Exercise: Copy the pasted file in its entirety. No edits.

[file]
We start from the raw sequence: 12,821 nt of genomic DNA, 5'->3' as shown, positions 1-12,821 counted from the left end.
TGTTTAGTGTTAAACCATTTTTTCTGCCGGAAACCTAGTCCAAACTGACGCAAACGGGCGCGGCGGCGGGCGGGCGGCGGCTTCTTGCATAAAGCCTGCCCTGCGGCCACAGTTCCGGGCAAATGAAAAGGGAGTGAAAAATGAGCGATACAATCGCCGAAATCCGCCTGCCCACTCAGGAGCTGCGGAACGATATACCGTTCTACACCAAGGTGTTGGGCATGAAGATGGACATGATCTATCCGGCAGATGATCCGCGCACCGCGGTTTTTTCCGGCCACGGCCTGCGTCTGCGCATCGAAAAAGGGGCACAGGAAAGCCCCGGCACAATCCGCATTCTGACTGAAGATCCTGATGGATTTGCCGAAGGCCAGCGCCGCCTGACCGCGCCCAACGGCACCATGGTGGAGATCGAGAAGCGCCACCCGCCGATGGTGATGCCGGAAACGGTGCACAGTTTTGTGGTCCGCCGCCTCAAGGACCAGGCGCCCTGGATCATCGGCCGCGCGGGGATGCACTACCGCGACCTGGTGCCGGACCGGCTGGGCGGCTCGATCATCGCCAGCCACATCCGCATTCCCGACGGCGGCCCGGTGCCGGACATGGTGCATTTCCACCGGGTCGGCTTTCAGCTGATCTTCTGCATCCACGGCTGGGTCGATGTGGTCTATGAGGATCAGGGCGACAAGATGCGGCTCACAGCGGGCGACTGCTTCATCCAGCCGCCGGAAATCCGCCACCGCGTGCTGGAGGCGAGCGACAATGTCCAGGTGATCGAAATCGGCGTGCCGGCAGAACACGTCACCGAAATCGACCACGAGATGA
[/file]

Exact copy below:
We start from the raw sequence: 12,821 nt of genomic DNA, 5'->3' as shown, positions 1-12,821 counted from the left end.
TGTTTAGTGTTAAACCATTTTTTCTGCCGGAAACCTAGTCCAAACTGACGCAAACGGGCGCGGCGGCGGGCGGGCGGCGGCTTCTTGCATAAAGCCTGCCCTGCGGCCACAGTTCCGGGCAAATGAAAAGGGAGTGAAAAATGAGCGATACAATCGCCGAAATCCGCCTGCCCACTCAGGAGCTGCGGAACGATATACCGTTCTACACCAAGGTGTTGGGCATGAAGATGGACATGATCTATCCGGCAGATGATCCGCGCACCGCGGTTTTTTCCGGCCACGGCCTGCGTCTGCGCATCGAAAAAGGGGCACAGGAAAGCCCCGGCACAATCCGCATTCTGACTGAAGATCCTGATGGATTTGCCGAAGGCCAGCGCCGCCTGACCGCGCCCAACGGCACCATGGTGGAGATCGAGAAGCGCCACCCGCCGATGGTGATGCCGGAAACGGTGCACAGTTTTGTGGTCCGCCGCCTCAAGGACCAGGCGCCCTGGATCATCGGCCGCGCGGGGATGCACTACCGCGACCTGGTGCCGGACCGGCTGGGCGGCTCGATCATCGCCAGCCACATCCGCATTCCCGACGGCGGCCCGGTGCCGGACATGGTGCATTTCCACCGGGTCGGCTTTCAGCTGATCTTCTGCATCCACGGCTGGGTCGATGTGGTCTATGAGGATCAGGGCGACAAGATGCGGCTCACAGCGGGCGACTGCTTCATCCAGCCGCCGGAAATCCGCCACCGCGTGCTGGAGGCGAGCGACAATGTCCAGGTGATCGAAATCGGCGTGCCGGCAGAACACGTCACCGAAATCGACCACGAGATGA